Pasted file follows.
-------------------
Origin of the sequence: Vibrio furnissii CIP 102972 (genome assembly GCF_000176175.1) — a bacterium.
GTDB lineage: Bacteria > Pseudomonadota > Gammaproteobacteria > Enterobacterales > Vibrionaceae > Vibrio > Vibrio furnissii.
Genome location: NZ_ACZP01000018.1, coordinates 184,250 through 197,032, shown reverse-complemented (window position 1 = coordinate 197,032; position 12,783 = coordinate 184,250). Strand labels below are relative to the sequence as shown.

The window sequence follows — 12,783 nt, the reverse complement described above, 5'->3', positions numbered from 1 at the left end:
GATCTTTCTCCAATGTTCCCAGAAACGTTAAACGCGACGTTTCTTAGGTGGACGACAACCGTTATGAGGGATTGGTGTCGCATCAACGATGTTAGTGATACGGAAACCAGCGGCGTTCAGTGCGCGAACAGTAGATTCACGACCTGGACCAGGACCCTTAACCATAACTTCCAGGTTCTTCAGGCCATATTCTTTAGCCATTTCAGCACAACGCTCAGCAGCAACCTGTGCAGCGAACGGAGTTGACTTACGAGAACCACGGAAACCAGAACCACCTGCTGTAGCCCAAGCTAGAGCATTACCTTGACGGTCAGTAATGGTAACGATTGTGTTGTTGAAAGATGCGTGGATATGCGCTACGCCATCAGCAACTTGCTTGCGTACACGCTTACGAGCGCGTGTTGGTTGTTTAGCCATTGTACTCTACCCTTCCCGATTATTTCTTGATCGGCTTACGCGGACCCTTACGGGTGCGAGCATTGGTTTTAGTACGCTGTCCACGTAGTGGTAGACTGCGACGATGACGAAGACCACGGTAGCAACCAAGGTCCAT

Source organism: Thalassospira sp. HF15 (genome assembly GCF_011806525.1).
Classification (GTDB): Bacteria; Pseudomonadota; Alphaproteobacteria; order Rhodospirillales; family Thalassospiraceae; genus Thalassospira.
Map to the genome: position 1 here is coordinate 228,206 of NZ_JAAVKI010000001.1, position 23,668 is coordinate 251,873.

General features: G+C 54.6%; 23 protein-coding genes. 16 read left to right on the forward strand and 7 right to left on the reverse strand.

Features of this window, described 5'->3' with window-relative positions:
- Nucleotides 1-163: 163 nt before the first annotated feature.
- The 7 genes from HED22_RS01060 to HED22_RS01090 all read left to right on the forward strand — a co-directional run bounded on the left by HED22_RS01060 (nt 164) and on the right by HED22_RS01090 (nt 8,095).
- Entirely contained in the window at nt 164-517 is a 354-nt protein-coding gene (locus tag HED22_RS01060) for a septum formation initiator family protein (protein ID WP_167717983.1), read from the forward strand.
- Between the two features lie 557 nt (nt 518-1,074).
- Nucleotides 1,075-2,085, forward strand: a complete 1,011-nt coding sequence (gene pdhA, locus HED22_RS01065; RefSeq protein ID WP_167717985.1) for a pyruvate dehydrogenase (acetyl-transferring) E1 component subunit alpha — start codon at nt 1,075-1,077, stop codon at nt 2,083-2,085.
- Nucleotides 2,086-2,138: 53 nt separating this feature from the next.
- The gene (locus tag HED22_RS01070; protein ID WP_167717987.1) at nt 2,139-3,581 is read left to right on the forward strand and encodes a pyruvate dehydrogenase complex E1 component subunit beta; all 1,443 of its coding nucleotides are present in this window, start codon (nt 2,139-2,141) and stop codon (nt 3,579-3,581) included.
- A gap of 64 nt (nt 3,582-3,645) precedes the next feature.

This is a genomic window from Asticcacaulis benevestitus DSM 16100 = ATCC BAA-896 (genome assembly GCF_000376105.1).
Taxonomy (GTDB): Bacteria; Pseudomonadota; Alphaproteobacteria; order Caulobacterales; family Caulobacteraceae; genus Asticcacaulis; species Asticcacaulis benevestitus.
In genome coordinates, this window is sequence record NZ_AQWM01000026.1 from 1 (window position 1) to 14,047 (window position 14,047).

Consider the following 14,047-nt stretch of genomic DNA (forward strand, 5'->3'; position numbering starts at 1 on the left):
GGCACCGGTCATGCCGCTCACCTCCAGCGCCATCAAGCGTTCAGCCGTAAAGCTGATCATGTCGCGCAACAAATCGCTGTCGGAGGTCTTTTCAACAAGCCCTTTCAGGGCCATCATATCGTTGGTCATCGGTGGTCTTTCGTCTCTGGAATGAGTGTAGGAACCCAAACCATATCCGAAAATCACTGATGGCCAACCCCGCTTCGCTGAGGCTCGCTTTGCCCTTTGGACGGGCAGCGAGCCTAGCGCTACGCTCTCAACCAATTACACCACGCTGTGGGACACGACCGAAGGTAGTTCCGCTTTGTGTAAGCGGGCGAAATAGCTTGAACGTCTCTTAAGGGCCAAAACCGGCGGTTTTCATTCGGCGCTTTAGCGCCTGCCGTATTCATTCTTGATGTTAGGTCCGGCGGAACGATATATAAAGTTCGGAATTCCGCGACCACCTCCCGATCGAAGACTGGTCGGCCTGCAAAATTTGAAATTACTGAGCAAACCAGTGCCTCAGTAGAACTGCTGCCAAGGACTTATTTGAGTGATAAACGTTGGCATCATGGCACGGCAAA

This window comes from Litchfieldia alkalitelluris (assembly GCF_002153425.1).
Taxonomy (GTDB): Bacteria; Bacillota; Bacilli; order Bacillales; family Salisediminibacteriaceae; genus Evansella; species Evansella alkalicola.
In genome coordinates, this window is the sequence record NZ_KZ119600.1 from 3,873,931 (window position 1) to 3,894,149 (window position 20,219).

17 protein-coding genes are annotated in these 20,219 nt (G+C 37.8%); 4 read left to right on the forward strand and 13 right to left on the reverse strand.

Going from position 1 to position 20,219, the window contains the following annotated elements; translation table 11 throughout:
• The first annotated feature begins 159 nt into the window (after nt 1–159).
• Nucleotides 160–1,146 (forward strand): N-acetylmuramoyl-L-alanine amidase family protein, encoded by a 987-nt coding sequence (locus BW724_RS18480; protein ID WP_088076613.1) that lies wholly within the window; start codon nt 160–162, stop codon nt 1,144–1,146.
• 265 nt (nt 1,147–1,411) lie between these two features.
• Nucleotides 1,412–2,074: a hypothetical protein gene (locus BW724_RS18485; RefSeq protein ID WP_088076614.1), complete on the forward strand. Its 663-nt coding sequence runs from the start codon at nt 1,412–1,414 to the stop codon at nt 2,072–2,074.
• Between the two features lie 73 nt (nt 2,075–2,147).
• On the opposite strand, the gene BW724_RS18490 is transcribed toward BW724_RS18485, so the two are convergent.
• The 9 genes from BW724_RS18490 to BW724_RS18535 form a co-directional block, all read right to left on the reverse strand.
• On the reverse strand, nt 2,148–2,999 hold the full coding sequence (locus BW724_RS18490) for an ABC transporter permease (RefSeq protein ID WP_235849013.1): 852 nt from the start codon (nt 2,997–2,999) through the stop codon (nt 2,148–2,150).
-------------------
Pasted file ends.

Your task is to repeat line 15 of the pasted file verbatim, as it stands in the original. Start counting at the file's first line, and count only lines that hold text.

- Nucleotides 1,075-2,085, forward strand: a complete 1,011-nt coding sequence (gene pdhA, locus HED22_RS01065; RefSeq protein ID WP_167717985.1) for a pyruvate dehydrogenase (acetyl-transferring) E1 component subunit alpha — start codon at nt 1,075-1,077, stop codon at nt 2,083-2,085.